Ballot papers are pictured in stacks in a count centre as part of the 2019 UK general election. (Photo by ANDY BUCHANAN / AFP)

Other questions concern how people will effectively cast their ballot. UK citizens overseas will be able to vote by post or by proxy or in person at their polling station if they are in the UK at the time of the election. However, few people are likely to travel to the UK for an election and in the past there have problems and delays with postal voting.

The Electoral Commission has recommended that overseas electors appoint a proxy to vote on their behalf. But who could that be for people who have been away from their constituency for a long time?

New secondary legislation will have to answer these questions, defining how to be included in the electoral roll and how to exercise the voting right in practice.

According to British in Europe, the government should present draft legislation in the first half of the year so that the parliament can adopt it before summer and registrations of overseas voters can start in the autumn.

British in Europe survey

British in Europe are currently running a survey to understand the difficulties UK citizens abroad may face in the registration and voting process, as well as their intention to participate in elections.

The survey asks for instance which documents people can access to prove their previous residence in the UK, what problems they had voting in the past, and if and how they plan to vote in the future.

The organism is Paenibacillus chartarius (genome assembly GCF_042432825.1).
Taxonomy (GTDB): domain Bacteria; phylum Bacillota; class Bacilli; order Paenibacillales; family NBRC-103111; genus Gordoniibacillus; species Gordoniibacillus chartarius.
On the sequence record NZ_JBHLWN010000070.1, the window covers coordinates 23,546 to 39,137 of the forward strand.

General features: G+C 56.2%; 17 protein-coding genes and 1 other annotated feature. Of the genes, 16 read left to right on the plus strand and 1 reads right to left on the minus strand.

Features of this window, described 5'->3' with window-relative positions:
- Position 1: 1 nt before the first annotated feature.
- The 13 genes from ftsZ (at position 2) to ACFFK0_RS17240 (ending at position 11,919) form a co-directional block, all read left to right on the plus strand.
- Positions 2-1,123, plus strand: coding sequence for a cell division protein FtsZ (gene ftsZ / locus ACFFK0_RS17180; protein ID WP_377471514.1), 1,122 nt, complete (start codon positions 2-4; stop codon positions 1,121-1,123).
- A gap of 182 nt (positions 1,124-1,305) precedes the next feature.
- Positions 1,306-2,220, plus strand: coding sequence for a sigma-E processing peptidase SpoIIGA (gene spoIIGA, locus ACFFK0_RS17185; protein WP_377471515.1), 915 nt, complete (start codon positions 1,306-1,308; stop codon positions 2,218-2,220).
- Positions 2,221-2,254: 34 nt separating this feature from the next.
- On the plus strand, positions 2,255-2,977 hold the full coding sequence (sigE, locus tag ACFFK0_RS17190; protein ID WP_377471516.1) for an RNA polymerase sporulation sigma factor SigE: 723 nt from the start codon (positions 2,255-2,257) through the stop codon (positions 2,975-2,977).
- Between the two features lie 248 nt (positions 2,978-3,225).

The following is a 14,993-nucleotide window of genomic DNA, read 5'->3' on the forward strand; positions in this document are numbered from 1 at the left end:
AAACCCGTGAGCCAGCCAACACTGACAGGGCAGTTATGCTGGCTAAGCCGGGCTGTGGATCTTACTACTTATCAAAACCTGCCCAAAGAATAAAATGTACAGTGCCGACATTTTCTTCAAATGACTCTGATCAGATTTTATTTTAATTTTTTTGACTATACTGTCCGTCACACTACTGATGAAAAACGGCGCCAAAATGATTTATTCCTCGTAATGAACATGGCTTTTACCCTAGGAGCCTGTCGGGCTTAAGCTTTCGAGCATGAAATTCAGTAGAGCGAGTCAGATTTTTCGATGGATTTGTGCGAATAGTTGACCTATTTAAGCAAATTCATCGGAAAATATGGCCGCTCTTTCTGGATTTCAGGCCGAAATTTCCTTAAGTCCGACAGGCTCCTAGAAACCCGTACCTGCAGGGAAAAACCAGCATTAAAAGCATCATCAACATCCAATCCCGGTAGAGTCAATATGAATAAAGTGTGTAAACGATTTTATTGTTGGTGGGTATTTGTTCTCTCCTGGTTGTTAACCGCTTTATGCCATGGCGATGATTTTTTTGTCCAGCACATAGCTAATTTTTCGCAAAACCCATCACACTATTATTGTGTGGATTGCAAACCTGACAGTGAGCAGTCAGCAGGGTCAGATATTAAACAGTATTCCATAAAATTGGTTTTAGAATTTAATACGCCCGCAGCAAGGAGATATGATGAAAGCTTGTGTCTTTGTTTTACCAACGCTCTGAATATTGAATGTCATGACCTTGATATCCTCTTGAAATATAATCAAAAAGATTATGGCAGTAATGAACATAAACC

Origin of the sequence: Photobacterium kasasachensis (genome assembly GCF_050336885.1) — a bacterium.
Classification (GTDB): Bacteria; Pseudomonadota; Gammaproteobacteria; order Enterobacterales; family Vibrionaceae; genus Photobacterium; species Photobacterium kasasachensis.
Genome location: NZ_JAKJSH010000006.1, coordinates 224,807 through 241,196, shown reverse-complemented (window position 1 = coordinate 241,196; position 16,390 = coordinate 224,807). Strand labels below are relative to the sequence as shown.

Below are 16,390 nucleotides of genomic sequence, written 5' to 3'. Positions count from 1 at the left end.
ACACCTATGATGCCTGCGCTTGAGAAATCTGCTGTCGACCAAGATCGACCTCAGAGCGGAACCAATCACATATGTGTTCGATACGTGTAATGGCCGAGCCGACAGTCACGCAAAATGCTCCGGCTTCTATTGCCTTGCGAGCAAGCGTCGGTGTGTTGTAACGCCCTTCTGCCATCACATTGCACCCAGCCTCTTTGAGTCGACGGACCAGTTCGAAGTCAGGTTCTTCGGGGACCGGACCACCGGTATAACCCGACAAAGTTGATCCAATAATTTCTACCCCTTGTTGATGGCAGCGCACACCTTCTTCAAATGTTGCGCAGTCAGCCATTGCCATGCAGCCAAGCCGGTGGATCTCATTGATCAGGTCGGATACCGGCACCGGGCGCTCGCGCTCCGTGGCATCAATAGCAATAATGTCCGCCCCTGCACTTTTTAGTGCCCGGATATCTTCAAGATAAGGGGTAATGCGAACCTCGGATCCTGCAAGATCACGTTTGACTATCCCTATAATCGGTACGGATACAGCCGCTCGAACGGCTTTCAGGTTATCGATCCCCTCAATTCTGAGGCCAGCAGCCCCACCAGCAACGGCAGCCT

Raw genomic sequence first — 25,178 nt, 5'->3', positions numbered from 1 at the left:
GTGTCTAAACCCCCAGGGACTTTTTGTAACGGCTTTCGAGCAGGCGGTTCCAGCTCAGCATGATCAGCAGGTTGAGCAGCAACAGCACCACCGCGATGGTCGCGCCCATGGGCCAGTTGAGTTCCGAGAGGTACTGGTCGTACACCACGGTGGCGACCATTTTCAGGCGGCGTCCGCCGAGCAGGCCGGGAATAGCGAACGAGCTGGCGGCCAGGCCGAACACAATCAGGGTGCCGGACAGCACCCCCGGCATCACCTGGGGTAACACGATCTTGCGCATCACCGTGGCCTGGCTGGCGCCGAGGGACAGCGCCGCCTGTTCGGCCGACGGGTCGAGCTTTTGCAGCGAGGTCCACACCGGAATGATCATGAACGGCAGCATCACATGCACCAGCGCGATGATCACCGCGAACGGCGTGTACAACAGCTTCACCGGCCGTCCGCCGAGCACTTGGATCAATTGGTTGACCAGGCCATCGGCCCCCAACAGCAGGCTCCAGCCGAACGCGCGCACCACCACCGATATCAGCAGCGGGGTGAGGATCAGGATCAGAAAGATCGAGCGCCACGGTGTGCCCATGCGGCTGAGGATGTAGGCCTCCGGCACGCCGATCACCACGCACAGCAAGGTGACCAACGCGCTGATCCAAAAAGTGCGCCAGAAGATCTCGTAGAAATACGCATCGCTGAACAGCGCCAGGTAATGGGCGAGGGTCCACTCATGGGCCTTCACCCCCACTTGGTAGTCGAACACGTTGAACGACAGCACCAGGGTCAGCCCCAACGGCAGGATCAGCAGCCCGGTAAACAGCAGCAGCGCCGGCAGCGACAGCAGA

“We need to get an up-to-date picture of British citizens living around the world and have information to make recommendations to the government, as it prepares secondary legislation,” Godfrey said. “If millions of people will exercise their voting rights, there will be consequences for council registration offices, post office and authorities that will manage the process, among other things” she argued.

The right to vote concerns only UK parliamentary elections and national referendums, not elections in the devolved administrations of Scotland, Wales and Northern Ireland, or at local level.

The survey is open to UK citizens living anywhere in the world and is available at this link.